• Actions in Canet d’En Berenguer. The replacement of the activated charcoal bed impregnated with NaOH/KOH by a catalytic carbon bed as adsorbent agent in the deodorisation system in pumping stations is studied considering its adsorption capacity and its regeneration properties.

  • Actions in Calp. Odour removal is studied by dosing calcium nitrate and replacement of the adsorbent agent from the deodorisation system; this will confirm the results obtained from previous actions.

3. Results and discussions

 3.1. Actions in Peñíscola

   The sanitation and sewage treatment systems in Peñíscola have five pumping stations and one wastewater pretreatment plant with an obsolete activated charcoal deodorization system and an odour neutraliser compact equipment. The odour neutraliser equipment dispenses a masking product that reduces odour without eliminating the toxic compound, so this would difficult the identification of the toxic gas due to the absence of odour which would risk the health of the employees.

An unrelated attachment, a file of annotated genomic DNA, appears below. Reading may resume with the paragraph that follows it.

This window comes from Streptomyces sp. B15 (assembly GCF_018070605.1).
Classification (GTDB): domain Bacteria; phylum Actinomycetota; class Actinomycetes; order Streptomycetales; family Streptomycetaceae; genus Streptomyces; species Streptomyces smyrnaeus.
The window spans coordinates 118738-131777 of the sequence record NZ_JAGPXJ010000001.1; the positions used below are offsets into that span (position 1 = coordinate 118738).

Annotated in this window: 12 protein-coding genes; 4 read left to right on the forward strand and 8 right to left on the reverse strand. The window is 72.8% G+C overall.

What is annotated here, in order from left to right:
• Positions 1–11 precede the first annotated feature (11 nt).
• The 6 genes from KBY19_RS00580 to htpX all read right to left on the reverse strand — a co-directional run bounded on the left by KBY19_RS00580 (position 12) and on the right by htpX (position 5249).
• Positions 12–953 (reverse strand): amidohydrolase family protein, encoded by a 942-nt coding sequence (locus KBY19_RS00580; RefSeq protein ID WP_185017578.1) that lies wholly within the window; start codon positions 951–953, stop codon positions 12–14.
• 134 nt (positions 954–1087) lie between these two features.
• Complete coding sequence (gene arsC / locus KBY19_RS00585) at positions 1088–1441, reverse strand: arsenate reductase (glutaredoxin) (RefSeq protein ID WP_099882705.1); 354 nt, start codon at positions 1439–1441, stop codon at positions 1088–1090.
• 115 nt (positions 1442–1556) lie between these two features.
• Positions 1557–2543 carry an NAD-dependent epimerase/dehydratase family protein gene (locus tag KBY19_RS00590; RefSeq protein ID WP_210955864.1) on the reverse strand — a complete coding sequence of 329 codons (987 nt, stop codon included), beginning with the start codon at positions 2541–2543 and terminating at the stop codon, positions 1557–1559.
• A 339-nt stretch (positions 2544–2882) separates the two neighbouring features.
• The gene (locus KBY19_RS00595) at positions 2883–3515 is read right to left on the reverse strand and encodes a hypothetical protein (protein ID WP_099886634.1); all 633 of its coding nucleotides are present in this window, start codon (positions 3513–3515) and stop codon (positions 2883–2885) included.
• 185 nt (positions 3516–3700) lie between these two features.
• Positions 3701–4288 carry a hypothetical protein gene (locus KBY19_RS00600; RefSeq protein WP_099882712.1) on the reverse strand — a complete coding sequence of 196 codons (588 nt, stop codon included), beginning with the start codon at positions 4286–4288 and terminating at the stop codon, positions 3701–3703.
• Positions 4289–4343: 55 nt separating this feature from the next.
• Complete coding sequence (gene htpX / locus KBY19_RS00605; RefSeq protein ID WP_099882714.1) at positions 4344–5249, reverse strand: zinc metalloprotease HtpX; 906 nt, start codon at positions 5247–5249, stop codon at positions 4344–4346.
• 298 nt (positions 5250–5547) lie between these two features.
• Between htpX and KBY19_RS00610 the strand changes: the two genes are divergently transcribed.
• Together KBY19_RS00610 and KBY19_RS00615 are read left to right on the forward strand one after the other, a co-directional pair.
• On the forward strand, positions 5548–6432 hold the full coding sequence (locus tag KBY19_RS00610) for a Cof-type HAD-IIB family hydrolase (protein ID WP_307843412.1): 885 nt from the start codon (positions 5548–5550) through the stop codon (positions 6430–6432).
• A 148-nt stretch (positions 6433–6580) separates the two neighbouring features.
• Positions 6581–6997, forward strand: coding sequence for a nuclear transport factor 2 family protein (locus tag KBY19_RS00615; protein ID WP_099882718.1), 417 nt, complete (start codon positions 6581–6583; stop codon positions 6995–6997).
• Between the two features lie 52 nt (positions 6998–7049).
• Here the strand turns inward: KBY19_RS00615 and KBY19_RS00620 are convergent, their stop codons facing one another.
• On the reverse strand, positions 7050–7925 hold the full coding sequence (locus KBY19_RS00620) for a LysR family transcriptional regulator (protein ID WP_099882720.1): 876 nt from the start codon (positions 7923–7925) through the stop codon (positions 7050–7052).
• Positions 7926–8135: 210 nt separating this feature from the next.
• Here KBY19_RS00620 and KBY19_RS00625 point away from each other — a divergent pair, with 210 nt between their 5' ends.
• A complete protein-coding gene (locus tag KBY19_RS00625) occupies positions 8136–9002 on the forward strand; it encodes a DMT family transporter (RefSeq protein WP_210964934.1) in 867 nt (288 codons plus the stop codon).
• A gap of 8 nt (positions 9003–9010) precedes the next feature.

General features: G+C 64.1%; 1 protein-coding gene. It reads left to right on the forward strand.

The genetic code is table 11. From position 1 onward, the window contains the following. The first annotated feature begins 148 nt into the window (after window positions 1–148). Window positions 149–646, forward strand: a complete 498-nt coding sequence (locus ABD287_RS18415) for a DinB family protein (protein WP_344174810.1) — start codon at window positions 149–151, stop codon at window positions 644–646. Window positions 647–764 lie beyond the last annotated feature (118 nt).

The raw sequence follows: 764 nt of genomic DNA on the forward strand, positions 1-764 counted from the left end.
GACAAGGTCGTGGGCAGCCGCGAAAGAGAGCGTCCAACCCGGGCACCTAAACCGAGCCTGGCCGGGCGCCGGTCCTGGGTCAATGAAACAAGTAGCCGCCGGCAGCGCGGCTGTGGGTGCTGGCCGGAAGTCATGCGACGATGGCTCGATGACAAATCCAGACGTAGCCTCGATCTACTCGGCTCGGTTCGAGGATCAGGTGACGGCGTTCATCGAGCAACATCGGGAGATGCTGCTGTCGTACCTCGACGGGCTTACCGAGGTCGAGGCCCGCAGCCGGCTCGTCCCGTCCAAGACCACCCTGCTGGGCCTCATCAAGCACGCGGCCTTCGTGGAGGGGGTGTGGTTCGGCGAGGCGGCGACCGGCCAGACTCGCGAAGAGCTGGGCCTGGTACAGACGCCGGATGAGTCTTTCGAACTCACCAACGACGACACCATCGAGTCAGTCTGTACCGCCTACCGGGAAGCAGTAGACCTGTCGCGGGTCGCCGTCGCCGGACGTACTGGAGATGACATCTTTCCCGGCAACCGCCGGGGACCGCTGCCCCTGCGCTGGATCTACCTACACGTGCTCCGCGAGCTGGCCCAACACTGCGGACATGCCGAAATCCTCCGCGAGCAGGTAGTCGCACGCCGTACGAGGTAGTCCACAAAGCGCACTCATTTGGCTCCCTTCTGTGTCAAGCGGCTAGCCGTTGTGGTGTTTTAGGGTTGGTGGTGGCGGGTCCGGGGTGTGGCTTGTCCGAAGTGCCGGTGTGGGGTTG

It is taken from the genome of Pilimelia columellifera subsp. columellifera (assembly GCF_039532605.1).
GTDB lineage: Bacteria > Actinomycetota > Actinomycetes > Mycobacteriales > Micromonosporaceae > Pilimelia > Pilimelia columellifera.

First, the odour generation points were identified in the sewerage system, concluding that they were placed in the inner walls of the pipes forming the collectors and in the pumping wells where suitable anaerobic conditions occur for the growth of sulfate-reducing bacteria, which reduce sulfates to H2S.

   The use of calcium nitrate to avoid the production of H2S has significant advantages in terms of cost, effectiveness, danger and need of equipment compared with other methods as injection of air or oxygen, addition of chlorine gas, sodium hypochlorite or potassium permanganate to oxidise H2S, or the dosage of zinc or iron salts to generate the precipitation of sulfides. The biggest drawback of using this reagent is the difficulty of establishing the appropriate dose, so a rigorous study was necessary to determine this dosage